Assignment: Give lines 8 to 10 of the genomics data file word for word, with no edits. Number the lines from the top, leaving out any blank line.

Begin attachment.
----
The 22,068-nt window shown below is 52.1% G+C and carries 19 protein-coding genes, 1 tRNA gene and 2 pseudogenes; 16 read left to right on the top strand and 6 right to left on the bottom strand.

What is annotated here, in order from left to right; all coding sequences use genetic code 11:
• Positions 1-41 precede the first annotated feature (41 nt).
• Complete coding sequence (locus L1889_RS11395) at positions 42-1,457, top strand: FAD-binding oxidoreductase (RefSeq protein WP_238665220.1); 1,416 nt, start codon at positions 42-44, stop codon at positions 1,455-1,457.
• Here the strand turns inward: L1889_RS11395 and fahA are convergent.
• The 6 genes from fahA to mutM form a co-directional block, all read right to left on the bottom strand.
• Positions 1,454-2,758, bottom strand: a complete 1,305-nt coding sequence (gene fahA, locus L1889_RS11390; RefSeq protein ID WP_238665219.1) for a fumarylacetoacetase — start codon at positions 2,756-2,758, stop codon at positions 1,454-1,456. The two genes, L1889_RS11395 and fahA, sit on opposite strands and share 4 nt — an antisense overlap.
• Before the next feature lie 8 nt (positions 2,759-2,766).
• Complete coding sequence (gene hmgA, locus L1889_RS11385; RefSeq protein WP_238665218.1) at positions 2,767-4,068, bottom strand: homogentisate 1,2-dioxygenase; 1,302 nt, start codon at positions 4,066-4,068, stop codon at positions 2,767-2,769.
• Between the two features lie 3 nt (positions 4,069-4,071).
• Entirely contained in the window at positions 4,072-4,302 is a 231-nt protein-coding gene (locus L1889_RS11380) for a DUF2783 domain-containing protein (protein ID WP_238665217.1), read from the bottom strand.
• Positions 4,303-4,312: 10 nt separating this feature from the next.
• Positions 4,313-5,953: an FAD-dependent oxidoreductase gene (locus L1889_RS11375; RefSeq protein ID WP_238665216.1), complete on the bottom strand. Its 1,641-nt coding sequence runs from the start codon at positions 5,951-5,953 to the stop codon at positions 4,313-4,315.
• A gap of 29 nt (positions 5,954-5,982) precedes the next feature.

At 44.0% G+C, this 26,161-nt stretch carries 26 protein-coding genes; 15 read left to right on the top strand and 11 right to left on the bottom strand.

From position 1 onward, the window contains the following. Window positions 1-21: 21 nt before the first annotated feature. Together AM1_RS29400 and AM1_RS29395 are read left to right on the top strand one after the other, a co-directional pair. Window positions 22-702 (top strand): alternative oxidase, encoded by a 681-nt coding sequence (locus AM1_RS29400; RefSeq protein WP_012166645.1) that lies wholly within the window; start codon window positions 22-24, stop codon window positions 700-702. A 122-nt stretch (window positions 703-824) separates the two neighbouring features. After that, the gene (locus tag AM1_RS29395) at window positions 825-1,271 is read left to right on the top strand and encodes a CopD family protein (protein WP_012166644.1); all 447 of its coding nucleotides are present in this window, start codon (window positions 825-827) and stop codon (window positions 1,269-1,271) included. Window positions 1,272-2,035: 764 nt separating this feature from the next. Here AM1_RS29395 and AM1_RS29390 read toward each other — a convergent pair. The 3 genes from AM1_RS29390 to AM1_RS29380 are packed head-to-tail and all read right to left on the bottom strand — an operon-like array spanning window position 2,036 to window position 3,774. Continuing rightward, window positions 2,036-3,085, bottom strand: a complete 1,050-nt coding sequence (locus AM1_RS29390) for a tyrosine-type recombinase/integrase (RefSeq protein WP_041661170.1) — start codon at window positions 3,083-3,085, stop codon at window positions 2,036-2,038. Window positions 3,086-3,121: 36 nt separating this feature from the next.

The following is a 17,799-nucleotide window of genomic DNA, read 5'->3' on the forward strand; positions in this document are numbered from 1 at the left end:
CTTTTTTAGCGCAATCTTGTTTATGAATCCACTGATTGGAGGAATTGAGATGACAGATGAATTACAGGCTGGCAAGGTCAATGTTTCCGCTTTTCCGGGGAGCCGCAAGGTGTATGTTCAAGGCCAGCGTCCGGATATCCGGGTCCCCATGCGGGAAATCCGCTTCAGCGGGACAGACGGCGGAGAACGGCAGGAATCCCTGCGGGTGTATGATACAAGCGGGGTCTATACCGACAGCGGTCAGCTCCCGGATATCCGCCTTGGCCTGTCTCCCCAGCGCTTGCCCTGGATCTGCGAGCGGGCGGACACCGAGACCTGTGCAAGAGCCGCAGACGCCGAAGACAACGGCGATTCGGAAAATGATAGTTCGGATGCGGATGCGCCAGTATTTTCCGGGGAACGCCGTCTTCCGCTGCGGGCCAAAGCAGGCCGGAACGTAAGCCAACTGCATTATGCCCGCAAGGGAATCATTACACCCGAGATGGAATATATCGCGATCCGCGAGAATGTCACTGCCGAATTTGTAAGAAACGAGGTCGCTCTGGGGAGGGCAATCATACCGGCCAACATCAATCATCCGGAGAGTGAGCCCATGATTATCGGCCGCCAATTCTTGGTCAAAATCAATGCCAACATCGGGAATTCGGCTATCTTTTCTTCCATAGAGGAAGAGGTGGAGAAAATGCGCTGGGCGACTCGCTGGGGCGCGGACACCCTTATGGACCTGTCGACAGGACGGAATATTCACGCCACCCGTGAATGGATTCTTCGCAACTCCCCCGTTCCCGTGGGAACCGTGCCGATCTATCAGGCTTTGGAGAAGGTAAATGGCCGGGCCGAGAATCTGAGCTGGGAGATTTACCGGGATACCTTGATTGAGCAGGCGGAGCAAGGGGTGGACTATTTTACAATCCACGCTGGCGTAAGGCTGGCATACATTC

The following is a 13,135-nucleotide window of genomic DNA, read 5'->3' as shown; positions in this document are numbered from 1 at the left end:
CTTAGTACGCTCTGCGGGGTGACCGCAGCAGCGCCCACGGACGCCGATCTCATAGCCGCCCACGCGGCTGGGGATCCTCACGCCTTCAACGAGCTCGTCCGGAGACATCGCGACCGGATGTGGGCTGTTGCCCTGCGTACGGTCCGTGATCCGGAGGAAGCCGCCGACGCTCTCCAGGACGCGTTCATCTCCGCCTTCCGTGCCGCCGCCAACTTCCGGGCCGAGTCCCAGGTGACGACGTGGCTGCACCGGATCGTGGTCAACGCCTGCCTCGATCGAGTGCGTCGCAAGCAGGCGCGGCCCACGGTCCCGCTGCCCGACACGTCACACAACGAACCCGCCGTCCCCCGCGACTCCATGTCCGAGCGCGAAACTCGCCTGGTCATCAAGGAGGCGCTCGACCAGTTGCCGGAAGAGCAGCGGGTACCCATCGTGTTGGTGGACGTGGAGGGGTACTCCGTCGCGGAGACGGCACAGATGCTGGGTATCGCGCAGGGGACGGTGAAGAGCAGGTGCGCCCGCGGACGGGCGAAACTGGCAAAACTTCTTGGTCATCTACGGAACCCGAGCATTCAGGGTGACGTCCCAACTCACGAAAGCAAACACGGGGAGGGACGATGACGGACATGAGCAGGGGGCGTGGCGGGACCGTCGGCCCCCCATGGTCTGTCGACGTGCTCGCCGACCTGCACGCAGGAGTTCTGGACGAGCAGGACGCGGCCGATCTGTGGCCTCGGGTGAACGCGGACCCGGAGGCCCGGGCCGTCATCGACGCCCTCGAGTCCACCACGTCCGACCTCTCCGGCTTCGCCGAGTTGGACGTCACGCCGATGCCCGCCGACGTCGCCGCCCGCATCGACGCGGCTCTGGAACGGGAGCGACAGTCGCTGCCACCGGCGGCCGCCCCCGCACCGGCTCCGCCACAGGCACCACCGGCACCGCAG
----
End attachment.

• Before the next feature lie 8 nt (positions 2,759-2,766).
• Complete coding sequence (gene hmgA, locus L1889_RS11385; RefSeq protein WP_238665218.1) at positions 2,767-4,068, bottom strand: homogentisate 1,2-dioxygenase; 1,302 nt, start codon at positions 4,066-4,068, stop codon at positions 2,767-2,769.
• Between the two features lie 3 nt (positions 4,069-4,071).